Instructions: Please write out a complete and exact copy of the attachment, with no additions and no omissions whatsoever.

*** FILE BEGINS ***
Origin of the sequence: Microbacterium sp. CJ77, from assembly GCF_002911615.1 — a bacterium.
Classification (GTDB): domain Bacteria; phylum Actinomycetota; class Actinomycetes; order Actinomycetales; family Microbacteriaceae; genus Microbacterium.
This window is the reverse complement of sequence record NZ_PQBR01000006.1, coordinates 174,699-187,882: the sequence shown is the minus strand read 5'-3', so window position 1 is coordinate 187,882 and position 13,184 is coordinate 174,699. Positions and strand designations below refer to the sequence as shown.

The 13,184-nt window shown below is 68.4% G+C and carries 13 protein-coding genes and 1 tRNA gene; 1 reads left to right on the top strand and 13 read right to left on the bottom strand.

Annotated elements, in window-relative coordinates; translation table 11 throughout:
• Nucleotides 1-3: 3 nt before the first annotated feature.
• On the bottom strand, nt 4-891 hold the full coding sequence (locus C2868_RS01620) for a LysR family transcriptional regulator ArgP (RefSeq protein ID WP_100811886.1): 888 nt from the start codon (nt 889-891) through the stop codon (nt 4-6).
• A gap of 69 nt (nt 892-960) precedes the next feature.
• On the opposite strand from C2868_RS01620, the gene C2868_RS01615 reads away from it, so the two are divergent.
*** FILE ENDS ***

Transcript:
Origin of the sequence: Microbacterium sp. CJ77, from assembly GCF_002911615.1 — a bacterium.
Classification (GTDB): domain Bacteria; phylum Actinomycetota; class Actinomycetes; order Actinomycetales; family Microbacteriaceae; genus Microbacterium.
This window is the reverse complement of sequence record NZ_PQBR01000006.1, coordinates 174,699-187,882: the sequence shown is the minus strand read 5'-3', so window position 1 is coordinate 187,882 and position 13,184 is coordinate 174,699. Positions and strand designations below refer to the sequence as shown.

The 13,184-nt window shown below is 68.4% G+C and carries 13 protein-coding genes and 1 tRNA gene; 1 reads left to right on the top strand and 13 read right to left on the bottom strand.

Annotated elements, in window-relative coordinates; translation table 11 throughout:
• Nucleotides 1-3: 3 nt before the first annotated feature.
• On the bottom strand, nt 4-891 hold the full coding sequence (locus C2868_RS01620) for a LysR family transcriptional regulator ArgP (RefSeq protein ID WP_100811886.1): 888 nt from the start codon (nt 889-891) through the stop codon (nt 4-6).
• A gap of 69 nt (nt 892-960) precedes the next feature.
• On the opposite strand from C2868_RS01620, the gene C2868_RS01615 reads away from it, so the two are divergent.